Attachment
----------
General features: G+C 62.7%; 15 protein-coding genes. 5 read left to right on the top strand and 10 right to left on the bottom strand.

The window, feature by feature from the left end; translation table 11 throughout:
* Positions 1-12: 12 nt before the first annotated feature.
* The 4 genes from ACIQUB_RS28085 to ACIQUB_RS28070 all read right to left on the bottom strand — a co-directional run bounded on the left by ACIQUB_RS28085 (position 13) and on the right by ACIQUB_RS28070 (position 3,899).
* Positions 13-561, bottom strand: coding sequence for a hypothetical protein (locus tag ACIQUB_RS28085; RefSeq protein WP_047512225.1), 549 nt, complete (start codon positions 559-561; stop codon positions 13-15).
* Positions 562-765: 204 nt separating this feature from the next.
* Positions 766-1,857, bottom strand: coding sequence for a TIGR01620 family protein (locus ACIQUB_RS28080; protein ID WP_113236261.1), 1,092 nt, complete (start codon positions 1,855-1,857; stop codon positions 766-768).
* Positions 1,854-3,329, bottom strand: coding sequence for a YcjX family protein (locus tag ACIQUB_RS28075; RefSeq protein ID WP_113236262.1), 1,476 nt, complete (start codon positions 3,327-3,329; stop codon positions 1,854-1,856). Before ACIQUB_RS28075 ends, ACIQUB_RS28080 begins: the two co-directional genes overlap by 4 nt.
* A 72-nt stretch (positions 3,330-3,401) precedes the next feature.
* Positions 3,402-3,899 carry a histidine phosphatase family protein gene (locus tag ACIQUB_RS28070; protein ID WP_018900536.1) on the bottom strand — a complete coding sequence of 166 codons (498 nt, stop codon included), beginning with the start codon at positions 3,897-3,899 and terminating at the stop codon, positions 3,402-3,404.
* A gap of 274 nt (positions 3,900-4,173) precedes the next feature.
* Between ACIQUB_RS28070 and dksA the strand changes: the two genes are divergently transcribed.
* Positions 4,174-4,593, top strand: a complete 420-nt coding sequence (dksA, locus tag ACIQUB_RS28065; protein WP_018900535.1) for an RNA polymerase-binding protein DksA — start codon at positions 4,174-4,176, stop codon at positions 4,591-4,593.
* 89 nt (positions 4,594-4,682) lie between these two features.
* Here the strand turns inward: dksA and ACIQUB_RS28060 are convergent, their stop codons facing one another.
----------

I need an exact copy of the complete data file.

General features: G+C 62.7%; 15 protein-coding genes. 5 read left to right on the top strand and 10 right to left on the bottom strand.

The window, feature by feature from the left end; translation table 11 throughout:
* Positions 1-12: 12 nt before the first annotated feature.
* The 4 genes from ACIQUB_RS28085 to ACIQUB_RS28070 all read right to left on the bottom strand — a co-directional run bounded on the left by ACIQUB_RS28085 (position 13) and on the right by ACIQUB_RS28070 (position 3,899).
* Positions 13-561, bottom strand: coding sequence for a hypothetical protein (locus tag ACIQUB_RS28085; RefSeq protein WP_047512225.1), 549 nt, complete (start codon positions 559-561; stop codon positions 13-15).
* Positions 562-765: 204 nt separating this feature from the next.
* Positions 766-1,857, bottom strand: coding sequence for a TIGR01620 family protein (locus ACIQUB_RS28080; protein ID WP_113236261.1), 1,092 nt, complete (start codon positions 1,855-1,857; stop codon positions 766-768).
* Positions 1,854-3,329, bottom strand: coding sequence for a YcjX family protein (locus tag ACIQUB_RS28075; RefSeq protein ID WP_113236262.1), 1,476 nt, complete (start codon positions 3,327-3,329; stop codon positions 1,854-1,856). Before ACIQUB_RS28075 ends, ACIQUB_RS28080 begins: the two co-directional genes overlap by 4 nt.
* A 72-nt stretch (positions 3,330-3,401) precedes the next feature.
* Positions 3,402-3,899 carry a histidine phosphatase family protein gene (locus tag ACIQUB_RS28070; protein ID WP_018900536.1) on the bottom strand — a complete coding sequence of 166 codons (498 nt, stop codon included), beginning with the start codon at positions 3,897-3,899 and terminating at the stop codon, positions 3,402-3,404.
* A gap of 274 nt (positions 3,900-4,173) precedes the next feature.
* Between ACIQUB_RS28070 and dksA the strand changes: the two genes are divergently transcribed.
* Positions 4,174-4,593, top strand: a complete 420-nt coding sequence (dksA, locus tag ACIQUB_RS28065; protein WP_018900535.1) for an RNA polymerase-binding protein DksA — start codon at positions 4,174-4,176, stop codon at positions 4,591-4,593.
* 89 nt (positions 4,594-4,682) lie between these two features.
* Here the strand turns inward: dksA and ACIQUB_RS28060 are convergent, their stop codons facing one another.